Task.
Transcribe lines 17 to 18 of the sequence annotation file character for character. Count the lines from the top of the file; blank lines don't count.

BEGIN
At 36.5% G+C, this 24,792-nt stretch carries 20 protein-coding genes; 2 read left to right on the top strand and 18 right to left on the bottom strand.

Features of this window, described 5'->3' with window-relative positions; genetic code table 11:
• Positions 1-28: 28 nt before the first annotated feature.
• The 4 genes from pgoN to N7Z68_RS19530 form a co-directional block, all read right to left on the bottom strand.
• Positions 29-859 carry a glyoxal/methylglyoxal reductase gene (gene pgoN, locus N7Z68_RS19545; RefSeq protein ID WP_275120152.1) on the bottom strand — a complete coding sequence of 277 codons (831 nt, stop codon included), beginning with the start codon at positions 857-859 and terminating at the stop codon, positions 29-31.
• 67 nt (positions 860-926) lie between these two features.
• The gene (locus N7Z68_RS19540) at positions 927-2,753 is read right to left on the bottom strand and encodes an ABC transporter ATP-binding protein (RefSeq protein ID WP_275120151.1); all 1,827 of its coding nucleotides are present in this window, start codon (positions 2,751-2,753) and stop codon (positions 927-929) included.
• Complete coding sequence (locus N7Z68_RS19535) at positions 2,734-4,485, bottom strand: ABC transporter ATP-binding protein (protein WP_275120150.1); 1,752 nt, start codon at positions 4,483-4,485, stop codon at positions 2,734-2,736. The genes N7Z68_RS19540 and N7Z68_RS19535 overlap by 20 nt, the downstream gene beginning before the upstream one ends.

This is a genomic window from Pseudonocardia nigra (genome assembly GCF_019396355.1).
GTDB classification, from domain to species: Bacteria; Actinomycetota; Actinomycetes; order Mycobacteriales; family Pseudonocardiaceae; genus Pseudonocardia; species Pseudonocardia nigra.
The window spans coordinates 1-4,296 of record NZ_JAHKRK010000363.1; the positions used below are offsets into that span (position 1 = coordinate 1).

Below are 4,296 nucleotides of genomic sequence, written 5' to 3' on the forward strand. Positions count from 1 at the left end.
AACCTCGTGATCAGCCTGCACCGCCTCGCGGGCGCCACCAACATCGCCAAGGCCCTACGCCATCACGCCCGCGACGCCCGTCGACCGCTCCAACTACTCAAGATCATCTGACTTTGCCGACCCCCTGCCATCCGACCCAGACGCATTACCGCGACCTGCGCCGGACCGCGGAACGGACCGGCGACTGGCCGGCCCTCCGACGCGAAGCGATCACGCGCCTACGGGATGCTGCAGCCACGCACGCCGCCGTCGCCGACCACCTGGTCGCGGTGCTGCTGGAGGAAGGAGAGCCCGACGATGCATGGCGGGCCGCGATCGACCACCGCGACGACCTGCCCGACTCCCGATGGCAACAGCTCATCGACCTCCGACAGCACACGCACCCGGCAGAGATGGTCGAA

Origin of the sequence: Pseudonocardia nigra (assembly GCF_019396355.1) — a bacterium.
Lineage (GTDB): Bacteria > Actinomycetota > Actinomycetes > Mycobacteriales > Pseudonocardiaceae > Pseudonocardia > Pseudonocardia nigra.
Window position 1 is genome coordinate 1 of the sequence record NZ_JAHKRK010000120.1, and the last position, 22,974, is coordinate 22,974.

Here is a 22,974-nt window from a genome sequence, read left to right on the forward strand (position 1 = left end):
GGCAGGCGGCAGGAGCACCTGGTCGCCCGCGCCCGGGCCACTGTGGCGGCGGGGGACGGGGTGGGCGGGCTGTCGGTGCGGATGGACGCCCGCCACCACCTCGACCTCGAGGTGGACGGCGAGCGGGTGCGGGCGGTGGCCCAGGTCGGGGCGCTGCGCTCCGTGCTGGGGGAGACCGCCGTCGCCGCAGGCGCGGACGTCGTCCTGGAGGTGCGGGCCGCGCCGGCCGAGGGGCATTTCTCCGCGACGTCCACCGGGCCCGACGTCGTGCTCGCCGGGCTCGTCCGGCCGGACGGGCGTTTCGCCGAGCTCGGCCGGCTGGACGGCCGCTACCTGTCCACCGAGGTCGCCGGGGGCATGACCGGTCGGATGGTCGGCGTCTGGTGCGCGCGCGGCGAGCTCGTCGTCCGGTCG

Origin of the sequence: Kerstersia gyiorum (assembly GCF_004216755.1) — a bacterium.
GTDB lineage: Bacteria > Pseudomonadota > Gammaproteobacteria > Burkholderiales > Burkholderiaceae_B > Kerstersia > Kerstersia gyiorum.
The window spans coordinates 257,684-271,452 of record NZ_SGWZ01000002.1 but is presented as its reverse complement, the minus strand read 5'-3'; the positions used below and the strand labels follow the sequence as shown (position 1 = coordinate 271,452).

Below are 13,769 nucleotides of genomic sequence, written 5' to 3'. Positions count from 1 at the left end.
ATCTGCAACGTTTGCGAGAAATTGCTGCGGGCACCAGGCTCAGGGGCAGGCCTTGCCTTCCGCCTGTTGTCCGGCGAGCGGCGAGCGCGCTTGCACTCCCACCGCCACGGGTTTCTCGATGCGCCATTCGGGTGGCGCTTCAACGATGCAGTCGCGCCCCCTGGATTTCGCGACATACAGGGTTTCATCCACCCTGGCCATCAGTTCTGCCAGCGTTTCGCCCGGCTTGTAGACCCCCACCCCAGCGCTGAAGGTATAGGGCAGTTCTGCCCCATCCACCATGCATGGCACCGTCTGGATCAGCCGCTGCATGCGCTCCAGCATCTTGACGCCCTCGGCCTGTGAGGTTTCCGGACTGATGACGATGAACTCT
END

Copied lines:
Here is a 22,974-nt window from a genome sequence, read left to right on the forward strand (position 1 = left end):
GGCAGGCGGCAGGAGCACCTGGTCGCCCGCGCCCGGGCCACTGTGGCGGCGGGGGACGGGGTGGGCGGGCTGTCGGTGCGGATGGACGCCCGCCACCACCTCGACCTCGAGGTGGACGGCGAGCGGGTGCGGGCGGTGGCCCAGGTCGGGGCGCTGCGCTCCGTGCTGGGGGAGACCGCCGTCGCCGCAGGCGCGGACGTCGTCCTGGAGGTGCGGGCCGCGCCGGCCGAGGGGCATTTCTCCGCGACGTCCACCGGGCCCGACGTCGTGCTCGCCGGGCTCGTCCGGCCGGACGGGCGTTTCGCCGAGCTCGGCCGGCTGGACGGCCGCTACCTGTCCACCGAGGTCGCCGGGGGCATGACCGGTCGGATGGTCGGCGTCTGGTGCGCGCGCGGCGAGCTCGTCGTCCGGTCG